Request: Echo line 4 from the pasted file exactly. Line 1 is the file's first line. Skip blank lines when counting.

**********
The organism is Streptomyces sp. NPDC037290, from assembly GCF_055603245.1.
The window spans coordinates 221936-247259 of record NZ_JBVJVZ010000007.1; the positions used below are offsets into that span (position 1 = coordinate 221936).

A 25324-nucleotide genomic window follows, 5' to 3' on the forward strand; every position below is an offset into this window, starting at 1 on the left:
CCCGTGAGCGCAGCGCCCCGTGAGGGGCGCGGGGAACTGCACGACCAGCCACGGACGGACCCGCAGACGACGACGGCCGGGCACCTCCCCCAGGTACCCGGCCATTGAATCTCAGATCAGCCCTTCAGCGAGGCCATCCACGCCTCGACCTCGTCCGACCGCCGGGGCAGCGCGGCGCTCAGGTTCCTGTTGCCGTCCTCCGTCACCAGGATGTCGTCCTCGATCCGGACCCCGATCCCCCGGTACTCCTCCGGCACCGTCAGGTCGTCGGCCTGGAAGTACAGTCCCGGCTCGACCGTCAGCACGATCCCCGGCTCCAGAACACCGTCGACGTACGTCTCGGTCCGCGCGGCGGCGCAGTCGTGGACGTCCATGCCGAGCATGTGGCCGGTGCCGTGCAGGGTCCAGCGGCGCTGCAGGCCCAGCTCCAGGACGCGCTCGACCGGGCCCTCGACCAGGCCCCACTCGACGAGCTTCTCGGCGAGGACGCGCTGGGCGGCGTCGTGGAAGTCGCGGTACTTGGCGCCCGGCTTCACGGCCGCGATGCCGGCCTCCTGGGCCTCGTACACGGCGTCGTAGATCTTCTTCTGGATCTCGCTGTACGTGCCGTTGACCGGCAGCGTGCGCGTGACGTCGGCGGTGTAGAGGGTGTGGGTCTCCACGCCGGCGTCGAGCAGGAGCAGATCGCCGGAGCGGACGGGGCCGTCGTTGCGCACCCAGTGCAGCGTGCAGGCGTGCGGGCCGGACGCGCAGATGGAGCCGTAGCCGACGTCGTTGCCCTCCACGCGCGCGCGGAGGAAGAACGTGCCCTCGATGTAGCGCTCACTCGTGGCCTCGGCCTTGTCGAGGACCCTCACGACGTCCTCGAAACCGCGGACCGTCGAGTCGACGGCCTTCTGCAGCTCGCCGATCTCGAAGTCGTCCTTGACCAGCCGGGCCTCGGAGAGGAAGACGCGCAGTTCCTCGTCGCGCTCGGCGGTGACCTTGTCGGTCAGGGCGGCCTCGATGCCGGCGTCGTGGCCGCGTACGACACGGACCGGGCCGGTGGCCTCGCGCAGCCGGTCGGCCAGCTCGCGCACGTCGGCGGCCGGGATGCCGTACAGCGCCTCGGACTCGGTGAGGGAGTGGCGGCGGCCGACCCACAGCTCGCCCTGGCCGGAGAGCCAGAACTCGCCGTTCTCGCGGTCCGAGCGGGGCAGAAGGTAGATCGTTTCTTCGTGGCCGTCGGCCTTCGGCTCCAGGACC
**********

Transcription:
CCCGTGAGCGCAGCGCCCCGTGAGGGGCGCGGGGAACTGCACGACCAGCCACGGACGGACCCGCAGACGACGACGGCCGGGCACCTCCCCCAGGTACCCGGCCATTGAATCTCAGATCAGCCCTTCAGCGAGGCCATCCACGCCTCGACCTCGTCCGACCGCCGGGGCAGCGCGGCGCTCAGGTTCCTGTTGCCGTCCTCCGTCACCAGGATGTCGTCCTCGATCCGGACCCCGATCCCCCGGTACTCCTCCGGCACCGTCAGGTCGTCGGCCTGGAAGTACAGTCCCGGCTCGACCGTCAGCACGATCCCCGGCTCCAGAACACCGTCGACGTACGTCTCGGTCCGCGCGGCGGCGCAGTCGTGGACGTCCATGCCGAGCATGTGGCCGGTGCCGTGCAGGGTCCAGCGGCGCTGCAGGCCCAGCTCCAGGACGCGCTCGACCGGGCCCTCGACCAGGCCCCACTCGACGAGCTTCTCGGCGAGGACGCGCTGGGCGGCGTCGTGGAAGTCGCGGTACTTGGCGCCCGGCTTCACGGCCGCGATGCCGGCCTCCTGGGCCTCGTACACGGCGTCGTAGATCTTCTTCTGGATCTCGCTGTACGTGCCGTTGACCGGCAGCGTGCGCGTGACGTCGGCGGTGTAGAGGGTGTGGGTCTCCACGCCGGCGTCGAGCAGGAGCAGATCGCCGGAGCGGACGGGGCCGTCGTTGCGCACCCAGTGCAGCGTGCAGGCGTGCGGGCCGGACGCGCAGATGGAGCCGTAGCCGACGTCGTTGCCCTCCACGCGCGCGCGGAGGAAGAACGTGCCCTCGATGTAGCGCTCACTCGTGGCCTCGGCCTTGTCGAGGACCCTCACGACGTCCTCGAAACCGCGGACCGTCGAGTCGACGGCCTTCTGCAGCTCGCCGATCTCGAAGTCGTCCTTGACCAGCCGGGCCTCGGAGAGGAAGACGCGCAGTTCCTCGTCGCGCTCGGCGGTGACCTTGTCGGTCAGGGCGGCCTCGATGCCGGCGTCGTGGCCGCGTACGACACGGACCGGGCCGGTGGCCTCGCGCAGCCGGTCGGCCAGCTCGCGCACGTCGGCGGCCGGGATGCCGTACAGCGCCTCGGACTCGGTGAGGGAGTGGCGGCGGCCGACCCACAGCTCGCCCTGGCCGGAGAGCCAGAACTCGCCGTTCTCGCGGTCCGAGCGGGGCAGAAGGTAGATCGTTTCTTCGTGGCCGTCGGCCTTCGGCTCCAGGACC